Periódicos Brasileiros em Medicina Veterinária e Zootecnia

p. 703-705

Contamination of environmental surfaces by methicillin-resistant Staphylococcus aureus (MRSA) in rooms of inpatients with MRSA-positive body sites

Kurashige, E. Jessica OhashiOie, ShigeharuFurukawa, H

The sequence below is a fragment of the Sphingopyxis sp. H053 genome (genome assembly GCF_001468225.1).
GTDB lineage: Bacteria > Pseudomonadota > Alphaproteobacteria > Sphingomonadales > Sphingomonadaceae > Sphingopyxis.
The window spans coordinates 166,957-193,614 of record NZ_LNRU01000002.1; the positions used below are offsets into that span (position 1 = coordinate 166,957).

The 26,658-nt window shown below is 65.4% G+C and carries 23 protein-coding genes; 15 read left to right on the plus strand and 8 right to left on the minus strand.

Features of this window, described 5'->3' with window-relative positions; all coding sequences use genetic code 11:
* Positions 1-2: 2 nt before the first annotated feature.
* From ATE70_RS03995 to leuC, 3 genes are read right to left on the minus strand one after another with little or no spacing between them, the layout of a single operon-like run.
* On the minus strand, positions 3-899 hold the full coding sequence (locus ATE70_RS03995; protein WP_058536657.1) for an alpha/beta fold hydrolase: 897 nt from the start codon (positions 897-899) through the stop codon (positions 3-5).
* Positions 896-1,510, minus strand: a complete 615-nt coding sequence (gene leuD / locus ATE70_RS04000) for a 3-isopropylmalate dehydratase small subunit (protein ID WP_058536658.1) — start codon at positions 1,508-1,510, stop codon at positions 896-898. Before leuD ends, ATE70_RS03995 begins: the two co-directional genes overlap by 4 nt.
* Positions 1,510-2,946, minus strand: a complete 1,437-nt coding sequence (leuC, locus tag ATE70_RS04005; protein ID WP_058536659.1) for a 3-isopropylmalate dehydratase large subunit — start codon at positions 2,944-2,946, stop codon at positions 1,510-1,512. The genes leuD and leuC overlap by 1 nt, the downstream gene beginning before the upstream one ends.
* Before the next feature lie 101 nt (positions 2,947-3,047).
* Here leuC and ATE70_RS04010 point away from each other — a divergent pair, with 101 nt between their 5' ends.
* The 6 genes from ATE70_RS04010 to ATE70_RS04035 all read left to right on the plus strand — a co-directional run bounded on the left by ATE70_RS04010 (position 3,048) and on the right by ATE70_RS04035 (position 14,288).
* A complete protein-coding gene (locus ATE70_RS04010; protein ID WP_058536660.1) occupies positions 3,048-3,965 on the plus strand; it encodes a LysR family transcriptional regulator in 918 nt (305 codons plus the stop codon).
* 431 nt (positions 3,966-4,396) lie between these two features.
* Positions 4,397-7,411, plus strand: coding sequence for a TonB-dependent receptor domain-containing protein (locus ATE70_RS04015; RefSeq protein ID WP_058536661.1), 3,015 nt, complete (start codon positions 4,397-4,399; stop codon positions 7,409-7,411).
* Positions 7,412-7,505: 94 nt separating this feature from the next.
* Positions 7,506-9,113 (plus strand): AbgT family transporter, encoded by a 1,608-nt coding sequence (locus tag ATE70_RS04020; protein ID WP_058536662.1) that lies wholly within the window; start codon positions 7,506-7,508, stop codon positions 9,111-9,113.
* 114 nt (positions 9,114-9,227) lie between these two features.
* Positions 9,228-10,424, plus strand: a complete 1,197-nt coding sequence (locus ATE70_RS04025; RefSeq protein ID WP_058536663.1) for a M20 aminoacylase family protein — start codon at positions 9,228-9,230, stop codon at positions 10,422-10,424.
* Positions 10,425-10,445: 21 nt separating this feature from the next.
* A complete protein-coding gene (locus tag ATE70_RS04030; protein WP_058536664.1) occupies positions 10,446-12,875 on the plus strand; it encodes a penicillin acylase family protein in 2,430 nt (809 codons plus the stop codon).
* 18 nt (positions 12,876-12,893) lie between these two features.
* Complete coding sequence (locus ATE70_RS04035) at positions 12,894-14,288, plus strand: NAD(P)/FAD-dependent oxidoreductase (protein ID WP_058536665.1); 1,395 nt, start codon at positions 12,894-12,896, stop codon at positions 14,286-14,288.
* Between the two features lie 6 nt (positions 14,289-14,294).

Methicillin-resistant Staphylococcus aureus (MRSA) can contaminate environmental surfaces that are frequently touched by the hands of patients with MRSA colonization/infection. There have been many studies in which the presence or absence of MRSA contamination was determined but no studies in which MRSA contamination levels were also evaluated in detail. We evaluated MRSA contamination of environmental surfaces (overbed tables, bed side rails, and curtains) in the rooms of inpatients from whom MRSA was isolated via clinical specimens. We examined the curtains within 7-14 days after they had been newly hung. The environmental surfaces were wiped using gauze (molded gauze for wiping of surface bacteria; 100% cotton, 4 cm × 8 cm) moistened with sterile physiological saline. The MRSA contamination rate and mean counts (range) were 25.0% (6/24 samples) and 30.6 (0-255) colony-forming units (cfu)/100 cm2, respectively, for the overbed tables and 31.6% (6/19 samples) and 159.5 (0-1620) cfu/100 cm2, respectively, for the bed side rails. No MRSA was detected in 24 curtain samples. The rate of MRSA contamination of environmental surfaces was high for the overbed tables and bed side rails but low for the curtains. Therefore, at least until the 14th day of use, frequent disinfection of curtains may be not necessary.(AU)

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